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Pat Connaughton To Undergo Right Hand Surgery; Bucks Likely To Pursue Goran Dragic

The Bucks guard should return well before the playoffs

Milwaukee Bucks v Miami Heat Photo by Michael Reaves/Getty Images

After sustaining a fractured fourth metacarpal in his shooting hand during Thursday’s loss to Phoenix, Bucks sharpshooter Pat Connaughton will go under the knife to repair the injury on Monday, as reported by ESPN’s Adrian Wojnarowski:

While defending Suns’ point guard Chris Paul on a drive to the hoop, Connaughton’s hand contacted Paul’s forearm. After the play was whistled dead, he grimaced and soon exited the game. He’s now likely facing an absence of several weeks: per in their findings from 2015, the average player missed 17 games with a fourth metacarpal fracture, regardless of whether the injury necessitated surgery.

Thanks to the approaching All-Star break, Connaughton’s recovery time is probably not best measured in games. But if we assume 4 games per week (typical for an NBA team), that works out to 4–5 weeks on average, which tracks with other prognoses of the injury in seasons gone by. If 3 weeks is the absolute best-case scenario and 6 weeks is on the higher end, this would put Connaughton’s target date sometime in March, between the 7th and 28th. Milwaukee happens to play 17 games between now and March 28th.

This increases the Bucks’ desire to add backcourt help in the aftermath of Thursday’s Donte DiVincenzo, Rodney Hood, and Semi Ojeleye for Serge Ibaka trade. While Milwaukee dealt for Ibaka from an area of depth—even without DiVincenzo and Connaughton (6’4” and 6’5”, respectively), the Bucks can trot out either Grayson Allen and Wesley Matthews (both listed 6’4”) at shooting guard, plus George Hill (also 6’4”) is adept at playing off-ball—they could use additional ball-handling in the backcourt, especially as Hill remains out with a sore neck. As expected, they plan to be in on former Heat guard Goran Dragic, who is likely to be bought out by San Antonio this coming week:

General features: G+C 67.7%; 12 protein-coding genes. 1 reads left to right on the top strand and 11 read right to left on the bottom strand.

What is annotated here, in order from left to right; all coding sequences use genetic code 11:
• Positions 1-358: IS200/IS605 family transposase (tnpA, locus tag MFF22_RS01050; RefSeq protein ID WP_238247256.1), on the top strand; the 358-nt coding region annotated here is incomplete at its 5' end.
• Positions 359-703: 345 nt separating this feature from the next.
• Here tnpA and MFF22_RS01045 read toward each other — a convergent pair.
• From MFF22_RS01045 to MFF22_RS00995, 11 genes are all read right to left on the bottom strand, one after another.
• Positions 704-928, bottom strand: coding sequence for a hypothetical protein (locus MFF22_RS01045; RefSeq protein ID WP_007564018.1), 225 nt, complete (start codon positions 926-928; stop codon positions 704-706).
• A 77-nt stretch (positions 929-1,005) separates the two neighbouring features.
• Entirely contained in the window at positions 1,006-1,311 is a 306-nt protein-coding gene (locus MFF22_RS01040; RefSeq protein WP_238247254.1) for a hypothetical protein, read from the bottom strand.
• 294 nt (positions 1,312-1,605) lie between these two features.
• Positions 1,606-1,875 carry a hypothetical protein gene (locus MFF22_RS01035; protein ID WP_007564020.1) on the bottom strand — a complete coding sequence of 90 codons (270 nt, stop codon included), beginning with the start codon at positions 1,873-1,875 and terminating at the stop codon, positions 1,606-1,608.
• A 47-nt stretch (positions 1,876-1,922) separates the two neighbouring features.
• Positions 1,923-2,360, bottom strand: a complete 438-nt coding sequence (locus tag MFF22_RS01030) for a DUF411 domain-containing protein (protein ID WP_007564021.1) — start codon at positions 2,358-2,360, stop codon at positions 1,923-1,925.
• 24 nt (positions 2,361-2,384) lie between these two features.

The Bucks face significant competition in signing the Slovenian 14-year vet, who will likely be the hottest name on the buyout market: the Bulls, Clippers, Lakers, Nets, and Warriors are all said to be interested as well. Before acquiring Spencer Dinwiddie on Thursday, the Mavericks were a long-rumored destination for Dragic, but are thought to be out after adding Dinwiddie to their strong stable of point guards which already includes Jalen Brunson and Dragic’s countryman Luka Doncic.

Of those suitors, Milwaukee may offer the best combination of playing time and title chances. Both Los Angeles teams are play-in teams and not championship contenders this year. Brooklyn is quickly falling into that tier as well thanks to their 11-game losing streak, plus the Nets are flush with primary ball-handlers in Kyrie Irving (for half their games), Patty Mills, and the newly-acquired Ben Simmons. In Chicago, Dragic would be competing for minutes with Coby White, Ayo Dosunmu, and Alex Caruso (when healthy) off the bench behind the (again, when healthy) starting backcourt of Lonzo Ball and Zach LaVine. Golden State’s guard corps isn’t impressive behind Steph Curry, Klay Thompson, and Jordan Poole, but Dragic would not play over any of those guys in a postseason series.

All of those teams, however, have full 15-man rosters and would need to waive a player to sign Dragic once he’s bought out. The Bucks have two spots open currently, and could have a third if Greg Monroe’s ten-day contract is not renewed.

In Milwaukee, Dragic could immediately slide into a prominent reserve role: Hill is having an underwhelming season, and outside of Jrue Holiday, there are no ball-handling guards on the 15-man roster (sorry, Lindell Wigginton). Though he’s only played 5 games this season, it’s not hard to imagine Dragic becoming the Bucks’ most-used reserve while Connaughton is out and Bobby Portis remains a starter. In a playoff rotation featuring a healthy Connaughton and Brook Lopez, Dragic could be the third guy off the bench, ahead of names like Hill and Ibaka.

For his exploits as a member of the Heat, Dragic may find an icy reception among Bucks fans. While he has somewhat of a reputation as a Bucks-killer after some huge performances against Milwaukee, notably in the 2020 postseason, he also has a bit of a dirty streak (how did refs miss this call?). While I’m not going to flat-out call Dragic a dirty player (though I could!), I’ll just say that his past is insufficiently discussed compared to someone like... oh, I don’t know... let’s say... Grayson Allen, who I don’t believe has ever forcefully kneed someone in the groin before, despite being the worst human being on planet earth!!!!!!1!!1!! (according to some fans)

That being said, Hill and his teammates would likely let bygones be bygones, and fans would likely too with some good games under Dragic’s belt. Stay tuned.